HOW TO MAKE THE BEST OF A JOSHUA BELL MEET AND GREET
HELLO I am back with another question!
For those of you who've been a member for a while will know that I'm the biggest die-hard fan of Joshua Bell in the world... BUT HE IS COMING TO RICHMOND TO PERFORM ON SEPTEMBER!
I will be able to meet him, but I'm not sure how to make the most of the short experience so that I dont regret my decision in the future. Who knows when he will come back?
What should I do when I meet him? What questions should I ask that will benefit me the most, and what advice should I ask for so that it helps me? What item should I get signed? A CD or poster, etc.
Thanks for your help. Anything and any advice would be greatly appreciated.
I think there is a thread somewhere in the archives on what you would ask Joshua Bell. I'd search it up and try and find similar threads.
I'd be more inclined to greet him as a person and not try to complete an on the fly interrogation of him. Lot of people are going to be pressing for his attention and you're not going to get a deep or detailed response with the few seconds of time you'll get.
I have met him at a private reception backstage some 24 years ago. Back then, he had a really beautiful girlfriend, and he was too busy talking to her...
David, it's very personal and depending on the situation so I can't answer to your questions, but I believe get to know him as a boy might help:
Print a photo or something? Ask him to autograph your tailpiece if you've got your violin with you? ;)
Have him sign your violin :P
Have him scratch his name into your violin. And not on the chinrest or tailpiece. On the spruce top. Willie Nelson has had other musicians scratch their names onto his guitar for many years. Why not you too?
Have you ever looked at Willie Nelsons guitar? A good reason not to do so. XD
If I had the opportunity to meet him I think it would be memorable to have someone take a picture of us together.
If you want him to sign something, I suggest taking a brand new shiny rosin cake.
For the autograph, you could ask him to sign a piece of paper. Later you can cut out the signature and have your luthier paste it next to your violin's label.
If you hand someone like that an 8x10 glossy photo and a Sharpie pen, they will ask you what you want them to write. Have something prepared like "David, keep going with violin, I look forward to hearing you someday."
I would probably try and pry into his personal life. People like when you just skip the small talk and throw a hail mary.
8x10 isn't enough. Bring a life-size poster with Joshua Bell's exact height.
I waited in a long line once to meet Ann Sophie Mutter. What I found most interesting was watching her interactions with the people in front of me. She was extremely gracious with everyone in the very short allotted time we had. When my turn came, I told her I loved her playing and asked if she would record the Bach Sonatas & Partitas.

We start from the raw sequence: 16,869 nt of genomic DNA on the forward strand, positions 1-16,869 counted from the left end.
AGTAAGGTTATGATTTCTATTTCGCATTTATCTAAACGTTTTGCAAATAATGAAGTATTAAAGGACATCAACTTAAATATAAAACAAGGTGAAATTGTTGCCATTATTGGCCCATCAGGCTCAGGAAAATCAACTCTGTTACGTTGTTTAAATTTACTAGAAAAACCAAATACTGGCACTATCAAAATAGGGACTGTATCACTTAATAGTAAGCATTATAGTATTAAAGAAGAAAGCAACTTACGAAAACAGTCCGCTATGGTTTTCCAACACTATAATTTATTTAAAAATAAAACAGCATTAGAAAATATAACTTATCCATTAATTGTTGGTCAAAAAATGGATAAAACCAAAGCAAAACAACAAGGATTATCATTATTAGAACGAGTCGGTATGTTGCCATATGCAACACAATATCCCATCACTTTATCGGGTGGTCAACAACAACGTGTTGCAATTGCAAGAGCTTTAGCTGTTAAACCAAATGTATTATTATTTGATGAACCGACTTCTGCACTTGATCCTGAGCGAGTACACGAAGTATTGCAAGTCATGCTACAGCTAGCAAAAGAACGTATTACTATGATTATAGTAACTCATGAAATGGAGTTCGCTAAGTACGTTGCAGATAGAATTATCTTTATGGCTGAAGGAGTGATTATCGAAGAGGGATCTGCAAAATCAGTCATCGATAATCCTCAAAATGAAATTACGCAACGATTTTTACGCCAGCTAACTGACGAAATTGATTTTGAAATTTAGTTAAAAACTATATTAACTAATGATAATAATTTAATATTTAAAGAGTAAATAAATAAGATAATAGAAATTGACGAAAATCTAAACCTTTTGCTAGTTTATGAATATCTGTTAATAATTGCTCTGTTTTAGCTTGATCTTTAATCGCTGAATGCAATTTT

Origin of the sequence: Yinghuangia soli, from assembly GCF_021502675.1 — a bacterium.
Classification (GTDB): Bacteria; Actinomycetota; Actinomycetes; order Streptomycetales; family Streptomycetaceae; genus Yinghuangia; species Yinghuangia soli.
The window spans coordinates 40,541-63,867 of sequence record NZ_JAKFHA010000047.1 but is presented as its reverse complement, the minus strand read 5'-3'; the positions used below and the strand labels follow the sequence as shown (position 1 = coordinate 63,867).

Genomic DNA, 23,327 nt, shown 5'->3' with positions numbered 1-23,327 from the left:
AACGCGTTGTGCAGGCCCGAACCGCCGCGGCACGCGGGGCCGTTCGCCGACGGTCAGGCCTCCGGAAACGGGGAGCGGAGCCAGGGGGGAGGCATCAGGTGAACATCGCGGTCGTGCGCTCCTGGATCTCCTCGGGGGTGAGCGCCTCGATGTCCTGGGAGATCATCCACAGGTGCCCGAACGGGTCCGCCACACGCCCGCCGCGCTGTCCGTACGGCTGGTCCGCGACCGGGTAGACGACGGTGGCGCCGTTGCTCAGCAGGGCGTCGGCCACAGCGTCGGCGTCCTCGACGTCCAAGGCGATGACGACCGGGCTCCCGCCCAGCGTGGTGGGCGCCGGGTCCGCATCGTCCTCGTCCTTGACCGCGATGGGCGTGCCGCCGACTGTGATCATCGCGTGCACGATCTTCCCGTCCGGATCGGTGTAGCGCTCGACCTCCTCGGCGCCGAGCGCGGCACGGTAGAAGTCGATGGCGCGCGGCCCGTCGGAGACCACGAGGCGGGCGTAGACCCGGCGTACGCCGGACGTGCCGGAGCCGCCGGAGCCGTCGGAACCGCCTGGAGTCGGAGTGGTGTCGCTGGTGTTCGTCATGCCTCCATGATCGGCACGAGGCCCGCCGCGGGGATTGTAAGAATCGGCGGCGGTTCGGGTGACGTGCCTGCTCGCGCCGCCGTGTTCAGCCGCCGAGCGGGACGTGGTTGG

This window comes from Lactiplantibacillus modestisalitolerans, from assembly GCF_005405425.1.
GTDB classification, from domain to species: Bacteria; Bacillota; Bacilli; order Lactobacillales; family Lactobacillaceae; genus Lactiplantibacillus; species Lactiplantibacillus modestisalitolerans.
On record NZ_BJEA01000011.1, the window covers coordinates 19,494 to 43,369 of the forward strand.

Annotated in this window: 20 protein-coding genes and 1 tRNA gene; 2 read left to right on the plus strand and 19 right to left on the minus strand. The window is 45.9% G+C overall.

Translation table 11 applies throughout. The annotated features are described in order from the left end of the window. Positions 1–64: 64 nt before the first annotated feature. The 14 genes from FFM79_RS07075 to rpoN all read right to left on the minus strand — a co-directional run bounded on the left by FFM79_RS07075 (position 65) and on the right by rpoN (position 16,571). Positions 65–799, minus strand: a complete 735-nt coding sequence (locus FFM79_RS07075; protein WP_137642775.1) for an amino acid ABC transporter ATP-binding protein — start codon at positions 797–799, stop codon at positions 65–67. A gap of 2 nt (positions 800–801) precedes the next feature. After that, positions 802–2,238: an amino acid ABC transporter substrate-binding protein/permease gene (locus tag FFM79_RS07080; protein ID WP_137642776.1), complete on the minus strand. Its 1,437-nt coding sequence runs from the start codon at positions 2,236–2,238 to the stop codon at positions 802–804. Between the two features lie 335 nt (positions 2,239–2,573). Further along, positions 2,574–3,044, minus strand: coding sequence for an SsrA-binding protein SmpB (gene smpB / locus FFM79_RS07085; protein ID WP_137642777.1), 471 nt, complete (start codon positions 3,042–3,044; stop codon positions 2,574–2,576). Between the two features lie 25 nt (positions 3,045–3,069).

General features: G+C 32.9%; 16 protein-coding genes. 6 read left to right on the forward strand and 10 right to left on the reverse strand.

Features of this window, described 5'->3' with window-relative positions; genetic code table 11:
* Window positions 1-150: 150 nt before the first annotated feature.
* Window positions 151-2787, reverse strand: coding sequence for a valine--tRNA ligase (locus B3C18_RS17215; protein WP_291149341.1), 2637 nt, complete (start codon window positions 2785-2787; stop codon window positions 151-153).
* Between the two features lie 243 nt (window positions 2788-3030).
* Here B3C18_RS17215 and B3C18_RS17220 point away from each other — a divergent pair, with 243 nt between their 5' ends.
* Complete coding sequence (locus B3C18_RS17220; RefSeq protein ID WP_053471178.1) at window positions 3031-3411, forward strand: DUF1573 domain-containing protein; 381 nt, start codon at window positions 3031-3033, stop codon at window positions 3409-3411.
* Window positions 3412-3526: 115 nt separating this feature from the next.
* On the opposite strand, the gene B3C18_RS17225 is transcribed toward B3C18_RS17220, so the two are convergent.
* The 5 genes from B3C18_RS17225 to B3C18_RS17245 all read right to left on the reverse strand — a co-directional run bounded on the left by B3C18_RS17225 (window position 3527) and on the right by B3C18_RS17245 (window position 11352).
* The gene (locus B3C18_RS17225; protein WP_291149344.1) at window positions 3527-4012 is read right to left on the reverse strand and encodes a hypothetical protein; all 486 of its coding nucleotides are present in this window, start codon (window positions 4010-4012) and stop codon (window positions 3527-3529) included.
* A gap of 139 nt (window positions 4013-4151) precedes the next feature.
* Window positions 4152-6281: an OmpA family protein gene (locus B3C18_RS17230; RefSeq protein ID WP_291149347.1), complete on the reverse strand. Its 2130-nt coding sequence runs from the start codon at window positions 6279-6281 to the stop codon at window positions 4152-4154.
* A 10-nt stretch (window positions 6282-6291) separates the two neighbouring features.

A youth orchestra I used to be in accompanied him for several concerts. Each time the female members would approach him, he was quite flirtatious. Notably, his autograph messages were much longer for the ladies than for the gentlemen. He also kissed the second chair violist on the cheek once. But overall, he seemed like an approachable person, and it was fun to be able to watch him so close up. I had never realized just how much he sweats. Look out!
Why not just simply thank him for working so hard for so many years to give so many so much pleasure?
I like Tom's idea. But he'll take a picture with you, if you ask, and it's always nice to get one of his CDs (it's supportive of his career after all) and have him sign that. If you have a CD player! :)
Take page 1 of something he is playing(particularly if you have worked on it) for him to autograph.
Hand him a Perlman CD to sign and then ask him if he wants to go grab a few beers.
I once met him briefly after a concert of his. After the usual "bravo" to him, I gave him a copy of my first (and at the time only) CD. So far he still hasn't asked me to to play the Bach Double with him but...
Ask him if you can borrow his violin over the weekend
Seriously though, if i were advanced as a player and really wanted to ask him a question, id ask him for advice about something concrete that pertains to playing or practice. He's a good violinist, not a philosopher, a historian, a lifestyle guru (unless maybe it impacts violin teaching) etc.
Late to the discussion but I'll be very surprised if you have time to say anything more than "I really enjoy your playing." Meet and greets are not conducive to lengthy conversations, if for no other reason than courtesy towards others waiting their turn. I'd also be surprised if he responded to any sort of technical question with anything more than "Keep it up," "Ask your teacher," or "I'm glad you enjoy playing."